Sinking the Belgrano: the Pinochet connection
No incident in the Falklands War divided opinion so bitterly. Some even called it a war crime. Now a member of the War Cabinet has revealed how Argentine orders intercepted by Chile convinced the British that their enemies' prize cruiser had to be sunk
It was the moment which came to define the Falklands conflict, immediately claiming more than 300 lives and setting in chain events which would lead to the invasion of the disputed islands by British troops. Now, as services are held to mark the 30th anniversary of the start of the war, a member of Margaret Thatcher's War Cabinet has revealed details of how intelligence received from the Chilean regime of fascist dictator Augusto Pinochet led to the decision to sink the Argentine warship General Belgrano.
The sinking of the former US warship was controversial because at the time it was outside a British 200-mile Total Exclusion Zone around the Falklands and was steaming away from the UK Task Force. The cruiser went down with the loss of 323 lives – more than half of the total Argentine losses in the war.
In an exclusive interview for a forthcoming book on the history of Britain, Real Britannia, Lord Parkinson discloses that the War Cabinet took the decision after receiving secret intercepts from Chilean intelligence services revealing the orders from the Argentine junta to the warship's captain, Hector Bonzo.
Lord Parkinson, one of Lady Thatcher's closest allies, said: "They [Chile] had intercepted the Argentinian command's instructions... We had been discussing what we would do if we found it [the Belgrano] because we knew the Belgrano was out to sink a carrier. The fact that it was going one way or the other, it was manoeuvring to avoid a torpedo."
The Independent has learned from defence sources that the Chilean information also showed the staff of Admiral Jorge Anaya, the head of the Argentine Navy, had been directing orders to the Belgrano and a destroyer, the Hipólito Bouchard, to continue engaging in combat while taking all measures necessary to avoid coming under attack. This was interpreted by the British high command as signifying that movement towards her home port by the two ships may well have been acts of subterfuge.
The sinking took place 14 hours after the President of Peru, Fernando Belaúnde, proposed a peace plan which included regional states playing a role. After the sinking, Argentina rejected the plan but the UK indicated its acceptance on 5 May. It is not well known that the British continued to offer ceasefire terms until 1 June.
The War Cabinet took the decision to sink the Belgrano on 2 May 1982, after being briefed at a meeting at Chequers with Mrs Thatcher and Sir Terence Lewin, Admiral of the Fleet. Lewin told the Cabinet that Commander Chris Wreford-Brown, the captain of British nuclear submarine Conqueror, had the Belgrano in his sights and was seeking permission to attack. The ship was part of a small battle group, flanked by two Argentinian destroyers.
The War Cabinet authorised Lewin to proceed. The order was sent through Northwood, the Navy's command centre in west London, to the Conqueror. Wreford-Brown fired two non-guided torpedoes, which blew off the ship's bow.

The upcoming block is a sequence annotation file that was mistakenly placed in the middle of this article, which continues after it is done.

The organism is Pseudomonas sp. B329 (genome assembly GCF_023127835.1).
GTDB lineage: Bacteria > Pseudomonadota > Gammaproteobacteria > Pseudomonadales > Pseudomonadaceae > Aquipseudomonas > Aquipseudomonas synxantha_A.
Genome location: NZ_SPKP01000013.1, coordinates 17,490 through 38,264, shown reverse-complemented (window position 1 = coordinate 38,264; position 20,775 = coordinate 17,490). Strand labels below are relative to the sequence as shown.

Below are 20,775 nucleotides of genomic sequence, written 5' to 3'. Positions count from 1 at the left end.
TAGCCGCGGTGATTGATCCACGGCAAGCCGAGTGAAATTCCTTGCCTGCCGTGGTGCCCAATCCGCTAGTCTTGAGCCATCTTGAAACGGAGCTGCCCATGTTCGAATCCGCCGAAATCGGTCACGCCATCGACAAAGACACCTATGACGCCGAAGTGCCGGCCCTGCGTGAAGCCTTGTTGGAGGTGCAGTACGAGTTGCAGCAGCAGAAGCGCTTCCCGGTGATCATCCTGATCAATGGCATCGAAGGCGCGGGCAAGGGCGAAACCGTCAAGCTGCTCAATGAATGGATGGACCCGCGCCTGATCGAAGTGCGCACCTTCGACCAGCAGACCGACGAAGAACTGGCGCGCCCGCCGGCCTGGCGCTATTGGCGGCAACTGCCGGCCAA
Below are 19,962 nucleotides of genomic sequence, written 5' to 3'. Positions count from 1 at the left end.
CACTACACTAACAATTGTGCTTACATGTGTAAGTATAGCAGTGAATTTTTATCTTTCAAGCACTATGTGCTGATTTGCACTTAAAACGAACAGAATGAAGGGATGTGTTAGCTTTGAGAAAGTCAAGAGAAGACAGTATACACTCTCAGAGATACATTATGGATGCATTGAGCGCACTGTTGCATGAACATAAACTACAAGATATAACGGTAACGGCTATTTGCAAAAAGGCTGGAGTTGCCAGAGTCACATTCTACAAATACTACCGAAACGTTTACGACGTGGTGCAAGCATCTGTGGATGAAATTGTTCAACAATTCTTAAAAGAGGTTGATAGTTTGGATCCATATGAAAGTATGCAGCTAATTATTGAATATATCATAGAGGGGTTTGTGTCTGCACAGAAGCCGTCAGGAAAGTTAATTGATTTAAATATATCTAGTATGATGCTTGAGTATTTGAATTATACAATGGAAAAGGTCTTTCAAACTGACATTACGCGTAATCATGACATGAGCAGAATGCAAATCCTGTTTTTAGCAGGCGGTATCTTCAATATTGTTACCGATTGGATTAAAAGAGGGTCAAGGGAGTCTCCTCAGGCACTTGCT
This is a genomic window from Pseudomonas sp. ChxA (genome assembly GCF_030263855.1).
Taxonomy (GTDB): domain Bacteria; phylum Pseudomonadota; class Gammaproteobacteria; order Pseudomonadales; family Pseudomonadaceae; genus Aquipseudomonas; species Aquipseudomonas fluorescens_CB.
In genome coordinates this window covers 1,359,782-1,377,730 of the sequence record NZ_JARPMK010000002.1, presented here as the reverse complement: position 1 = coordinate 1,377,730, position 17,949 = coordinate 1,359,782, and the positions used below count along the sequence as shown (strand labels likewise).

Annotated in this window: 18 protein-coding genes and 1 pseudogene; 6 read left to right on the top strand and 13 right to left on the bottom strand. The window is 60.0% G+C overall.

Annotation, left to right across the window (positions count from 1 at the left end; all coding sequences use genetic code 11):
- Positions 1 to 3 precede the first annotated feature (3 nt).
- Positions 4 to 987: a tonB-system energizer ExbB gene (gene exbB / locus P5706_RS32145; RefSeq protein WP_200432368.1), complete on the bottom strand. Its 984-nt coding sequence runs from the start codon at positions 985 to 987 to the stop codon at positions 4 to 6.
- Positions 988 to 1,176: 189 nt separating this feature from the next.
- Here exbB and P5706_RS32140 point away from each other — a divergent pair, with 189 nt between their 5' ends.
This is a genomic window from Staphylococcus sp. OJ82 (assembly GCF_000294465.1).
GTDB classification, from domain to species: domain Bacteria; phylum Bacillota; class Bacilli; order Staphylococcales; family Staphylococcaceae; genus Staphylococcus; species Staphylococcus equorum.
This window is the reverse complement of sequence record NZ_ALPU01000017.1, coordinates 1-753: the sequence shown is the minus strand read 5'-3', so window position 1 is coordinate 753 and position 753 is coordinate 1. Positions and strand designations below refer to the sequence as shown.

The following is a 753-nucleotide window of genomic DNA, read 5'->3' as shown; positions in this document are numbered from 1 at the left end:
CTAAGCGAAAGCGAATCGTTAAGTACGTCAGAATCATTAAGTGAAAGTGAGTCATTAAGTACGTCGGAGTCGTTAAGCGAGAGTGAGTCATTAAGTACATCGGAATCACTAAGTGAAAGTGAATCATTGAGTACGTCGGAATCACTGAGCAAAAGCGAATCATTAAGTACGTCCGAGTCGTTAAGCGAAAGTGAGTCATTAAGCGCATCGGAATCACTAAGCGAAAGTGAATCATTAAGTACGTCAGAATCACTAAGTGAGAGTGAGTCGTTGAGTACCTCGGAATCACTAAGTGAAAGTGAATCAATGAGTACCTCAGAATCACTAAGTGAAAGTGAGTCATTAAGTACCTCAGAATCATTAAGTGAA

Lord Parkinson said: "We discussed the Belgrano ad nauseam and what it was up to. Then up comes the Captain and says the Belgrano is going into shallower water and I can't follow it. Something as big as a nuclear submarine in shallow water was easy to hit. You couldn't allow that risk."
Pictures taken by survivors of the warship listing to port, before sinking, with orange rafts floating nearby, became one of the lasting images of the war, prompting the Sun headline: "Gotcha!"
Protests about the action were led by Tam Dalyell, the former Labour MP, who claimed the sinking had been ordered for political reasons by Lady Thatcher to destroy the last hopes of a peace plan being pursued in Peru by Perez de Cuellar, the Peruvian Secretary General of the UN, and Al Haig, the US Secretary of State.
Lord Parkinson denied this. "It was nothing to do with that. It was unanimous that if we had let the Belgrano go and it had sunk a carrier, we would all have been finished. We would all have had to stand down, if we had presided over the death of hundreds of British sailors and had the chance to avert it.
"What we didn't realise [was] the Argentinian destroyers took off immediately and they didn't search for survivors. They thought they would all get sunk... When we finally got the satellite pictures, we had pictures showing all the Argentine fleet in port."
Lord Parkinson also dispelled one of the myths of the war, that Britain relied heavily on surveillance from US satellites. The system was so slow that the US only supplied the photographs of the Argentine navy back in port the day after the conflict ended.
His disclosure that Britain received vital intelligence reports directly from Chile explains why Lady Thatcher supported General Pinochet when he was arrested in Britain for alleged war crimes, when he later came for treatment in a private London clinic. She said at the time that Britain owed a debt of gratitude to the Chilean leader for helping it win the war.
It became known later that General Pinochet had permitted a secret SAS surveillance team to use a long-range radar facility in Chile to monitor movements by the Argentine air force from its Comodoro Rivadavia air base – but until now, it was not known that Lady Thatcher was also supplied by the Pinochet regime with more vital raw intercept data revealing the orders to the Argentine commanders in action around the Falklands. The Cabinet records, which may confirm these details, are not due to be released under the 30-year secrecy rule until December.
Real Britannia, Britain's Proudest Years – The Glory and the Spin, by Colin Brown, will be published in October by Oneworld
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